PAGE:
Todays story comes to us from John Gander via Dean Wright. John you may recall designed and built the two stunning double-ender 38’ kauri yachts Whisper and Time (sisters) that have appeared on WW. Today John shares with us the story of himself and Frank Derbyshire saving the 1935 Charles Bailey & Sons built fishing vessel – Joan from becoming firewood – I’ll let John tell us the story: (click on photos to enlarge)
“About November 1975 Frank Derbyshire and I arrived at Port Taranaki from Picton having successfully tendered for the fishing vessel ‘Joan’ and her equipment. ‘Joan’ was moored alongside the wharf when struck by the bulbous bow of the phosphate ship “Eastern Saga” as the ship was being manoeuvred in the harbour. Joan suffered extensive damage and was crushed about amidships.
Prior to our arrival the vessel had been lifted onto the breakwater wharf, her wheelhouse had been removed and her 6L3B Gardner engine was on beds in a wharf workshop having been stripped down, cleaned, reassembled and run.
“Joan” is a triple skin vessel of about 35 tonnes, and thanks to Harold Kidd it is confirmed that she was built by Charles Bailey and Sons and launched on 14th October 1935. We weren’t familiar with New Plymouth but soon learned that if you can see the mountain it is going to rain and if you couldn’t see the mountain it was raining, however we did experience some fine weather.
We were advised by a few sceptics to put a match to her, she will never go to sea again, however after a week or so into the repair and it was seen that we knew a bit about wooden boats some of those on local fishing boats and other workers about the wharf became very helpful when it came to advice on where best to procure some items we required during the repair. One person who was especially helpful to us was a retired fisherman Frank Roper. We learned that Frank was held in high regard by the local fishermen and was known to most on the wharf. He approached us saying in his retirement he needed something to do and could he help, and what a help he was.
After lifting the fuel and water tanks out it was Frank who chipped and wire brushed them, and applied a new cement wash to the inside of the water tanks and primed and painted the exterior, and while doing this he also stoked the fire for our steam box, this of course was when it wasn’t a problem to have a fire on the wharf at New Plymouth.
Prior to tendering for the vessel I had flown to New Plymouth for an inspection and made a note of the timber requirements to take to the job. For the inner skins we used Larch that was grown in the upper Awatere Valley Marlborough, and milled at Blenheim. Not such a common timber to use in New Zealand boatbuilding but we had the advice of Peter Jorgensen a Danish boatbuilder who knew Larch, we found it a good timber to work with and it steamed well.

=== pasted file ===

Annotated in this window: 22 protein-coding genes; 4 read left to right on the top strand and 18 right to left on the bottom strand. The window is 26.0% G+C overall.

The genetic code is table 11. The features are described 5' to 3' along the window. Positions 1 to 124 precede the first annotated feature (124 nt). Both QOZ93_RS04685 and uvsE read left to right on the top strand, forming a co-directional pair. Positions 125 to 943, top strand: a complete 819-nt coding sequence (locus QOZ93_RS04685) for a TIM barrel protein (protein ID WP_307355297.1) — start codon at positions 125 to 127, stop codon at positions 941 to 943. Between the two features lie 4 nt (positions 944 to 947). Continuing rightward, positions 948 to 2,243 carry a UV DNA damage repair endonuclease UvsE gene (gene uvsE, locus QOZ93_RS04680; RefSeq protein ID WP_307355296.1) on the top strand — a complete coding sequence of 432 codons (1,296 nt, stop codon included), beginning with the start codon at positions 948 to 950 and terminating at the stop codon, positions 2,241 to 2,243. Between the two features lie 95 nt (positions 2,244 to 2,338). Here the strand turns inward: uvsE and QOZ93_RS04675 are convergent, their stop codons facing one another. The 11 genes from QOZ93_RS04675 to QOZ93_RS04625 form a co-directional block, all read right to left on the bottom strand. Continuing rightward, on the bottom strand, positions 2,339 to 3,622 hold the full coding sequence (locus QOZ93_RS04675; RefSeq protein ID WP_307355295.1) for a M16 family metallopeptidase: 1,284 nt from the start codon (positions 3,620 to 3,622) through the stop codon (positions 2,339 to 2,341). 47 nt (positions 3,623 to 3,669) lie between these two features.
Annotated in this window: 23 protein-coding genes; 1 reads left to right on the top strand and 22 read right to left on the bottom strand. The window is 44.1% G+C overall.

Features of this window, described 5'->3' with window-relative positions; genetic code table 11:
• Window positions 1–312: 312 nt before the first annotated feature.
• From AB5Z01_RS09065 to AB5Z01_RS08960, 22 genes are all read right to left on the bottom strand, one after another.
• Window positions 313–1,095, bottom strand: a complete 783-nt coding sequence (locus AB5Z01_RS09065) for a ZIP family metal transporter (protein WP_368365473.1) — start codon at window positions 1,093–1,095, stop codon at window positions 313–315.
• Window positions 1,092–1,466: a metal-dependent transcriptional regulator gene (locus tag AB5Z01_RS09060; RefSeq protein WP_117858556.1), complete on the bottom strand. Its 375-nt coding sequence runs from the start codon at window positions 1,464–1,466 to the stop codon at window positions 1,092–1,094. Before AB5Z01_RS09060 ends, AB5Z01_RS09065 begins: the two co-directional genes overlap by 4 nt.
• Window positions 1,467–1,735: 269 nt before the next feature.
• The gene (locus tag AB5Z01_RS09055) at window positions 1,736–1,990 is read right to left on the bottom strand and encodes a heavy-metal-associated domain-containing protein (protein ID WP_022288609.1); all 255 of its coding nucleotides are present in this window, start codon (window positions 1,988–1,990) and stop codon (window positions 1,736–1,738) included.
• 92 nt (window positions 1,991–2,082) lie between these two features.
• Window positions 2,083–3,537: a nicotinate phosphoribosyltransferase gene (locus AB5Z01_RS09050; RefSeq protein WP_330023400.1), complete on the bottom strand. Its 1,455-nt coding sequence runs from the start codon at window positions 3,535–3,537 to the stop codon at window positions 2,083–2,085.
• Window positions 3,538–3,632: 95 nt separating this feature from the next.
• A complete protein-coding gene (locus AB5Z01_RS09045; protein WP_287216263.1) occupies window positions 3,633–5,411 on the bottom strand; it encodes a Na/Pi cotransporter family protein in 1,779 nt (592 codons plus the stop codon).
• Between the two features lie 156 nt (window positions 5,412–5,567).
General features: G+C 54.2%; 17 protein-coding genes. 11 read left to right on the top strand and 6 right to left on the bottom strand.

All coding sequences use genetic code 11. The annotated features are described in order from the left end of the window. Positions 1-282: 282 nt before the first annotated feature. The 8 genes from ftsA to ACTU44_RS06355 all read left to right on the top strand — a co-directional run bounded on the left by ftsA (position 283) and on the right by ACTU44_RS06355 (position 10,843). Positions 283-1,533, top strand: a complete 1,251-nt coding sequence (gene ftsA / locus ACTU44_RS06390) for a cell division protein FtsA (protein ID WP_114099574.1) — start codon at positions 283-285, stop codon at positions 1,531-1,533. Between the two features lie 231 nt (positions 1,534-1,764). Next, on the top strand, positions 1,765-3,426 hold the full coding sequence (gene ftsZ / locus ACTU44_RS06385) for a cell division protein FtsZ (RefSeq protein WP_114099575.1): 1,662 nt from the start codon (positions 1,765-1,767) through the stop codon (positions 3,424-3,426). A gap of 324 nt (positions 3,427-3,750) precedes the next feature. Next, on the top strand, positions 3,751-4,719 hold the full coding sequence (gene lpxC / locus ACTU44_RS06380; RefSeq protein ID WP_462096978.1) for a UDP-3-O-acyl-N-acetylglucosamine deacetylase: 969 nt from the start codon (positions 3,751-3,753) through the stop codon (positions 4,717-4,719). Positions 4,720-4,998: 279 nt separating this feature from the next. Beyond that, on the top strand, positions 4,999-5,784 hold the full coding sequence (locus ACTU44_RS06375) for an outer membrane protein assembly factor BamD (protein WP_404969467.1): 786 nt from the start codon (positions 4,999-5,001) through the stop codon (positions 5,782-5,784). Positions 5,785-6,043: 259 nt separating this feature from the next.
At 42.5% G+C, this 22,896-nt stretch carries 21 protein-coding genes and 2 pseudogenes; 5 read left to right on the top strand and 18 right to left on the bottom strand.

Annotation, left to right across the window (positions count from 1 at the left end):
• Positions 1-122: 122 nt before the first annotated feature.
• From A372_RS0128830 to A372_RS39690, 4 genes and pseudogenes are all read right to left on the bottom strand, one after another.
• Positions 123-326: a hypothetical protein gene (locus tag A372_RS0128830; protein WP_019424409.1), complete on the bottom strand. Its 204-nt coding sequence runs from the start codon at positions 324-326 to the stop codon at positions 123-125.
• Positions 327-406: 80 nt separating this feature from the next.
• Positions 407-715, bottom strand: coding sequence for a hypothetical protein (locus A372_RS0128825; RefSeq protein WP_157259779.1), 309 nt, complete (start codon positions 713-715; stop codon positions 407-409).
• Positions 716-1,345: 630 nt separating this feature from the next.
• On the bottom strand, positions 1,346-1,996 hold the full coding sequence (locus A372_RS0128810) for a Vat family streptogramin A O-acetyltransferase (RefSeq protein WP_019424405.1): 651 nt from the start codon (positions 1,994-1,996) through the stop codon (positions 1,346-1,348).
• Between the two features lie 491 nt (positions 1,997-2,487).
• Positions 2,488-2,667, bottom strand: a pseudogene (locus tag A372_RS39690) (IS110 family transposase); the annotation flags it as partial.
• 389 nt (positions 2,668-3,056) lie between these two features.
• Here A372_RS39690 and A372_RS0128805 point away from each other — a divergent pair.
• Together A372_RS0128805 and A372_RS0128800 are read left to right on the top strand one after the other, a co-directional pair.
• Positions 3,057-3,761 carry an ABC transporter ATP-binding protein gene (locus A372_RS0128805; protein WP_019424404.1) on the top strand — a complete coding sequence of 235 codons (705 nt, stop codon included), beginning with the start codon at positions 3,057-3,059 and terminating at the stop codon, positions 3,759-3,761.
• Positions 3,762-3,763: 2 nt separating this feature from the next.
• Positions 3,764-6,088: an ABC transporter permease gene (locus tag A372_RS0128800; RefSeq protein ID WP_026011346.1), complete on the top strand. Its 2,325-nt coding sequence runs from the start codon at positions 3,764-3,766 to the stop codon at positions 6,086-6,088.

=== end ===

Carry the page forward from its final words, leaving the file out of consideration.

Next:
After the initial inspection by the Marine Department wooden boat surveyor Bill Salter we set about clearing away the damaged section, this also entailed removing the freezer compartment and the cork insulation, and cutting scarfs in the stringers and gunwale well forward and aft.
The deck covering board was forced up during the impact but not damaged, we pulled this down into place, repaired the bulwarks, and from memory I think we replaced the outer planking with White Pine ( Kahikatea ) and Australian hardwood for the new belting, Metalex was a good wood preservative we used in those days, and red lead for priming paint.
We did have our share of rain but a bigger problem was salt spray during heavy westerly weather, this was before RCD’s were in vogue and electric tools were mostly metal, when the seas hit the breakwater and the fine salt spray wet the tools, it made one jump around a bit. But looking back on the job now we were lucky imagine asking a Port Company now if you could have a fire for the steam box on the wharf run a few power leads, and spread wheelhouse, tanks, and other ships gear about, and all this without a dozen orange cones and danger notices, yet we survived without mishaps.
With completion of repairs and a new Marine Department survey we left New Plymouth late afternoon bound for the Marlborough Sounds with Frank Roper aboard. Frank had fished the coast south to Cape Egmont and he regaled us with stories of fishing in the days of long lining before depth sounders, when after catching the fish they cleaned and gutted the catch on the way home.”
NEW INPUT FROM Chris Waide – We have owned Joan for 8 years now, has a 4/71 Jimmy, the hull is tight and sound, those guys must have done a great job of repairing her back then. Although the mishap on the West Coast was also on the port side, she was repaired at Guards Ship Yard with kahikatea but sat out in the rain for a few years and went rotten. She was then bought by Doug Valk, (a local boat builder) he put her in a paddock and completely rebuilt and converted to pleasure, refer photos below. The port side damage was repaired using Lawson cypress this time and Doug was helped by Andrew Candler who is a traditional shipwright, and is still a commercial vessel surveyor here in Nelson.Joan’s home these days is Motueka.
03-05-2022 Input from Dean Wright – photos below ex Auckland Museum collection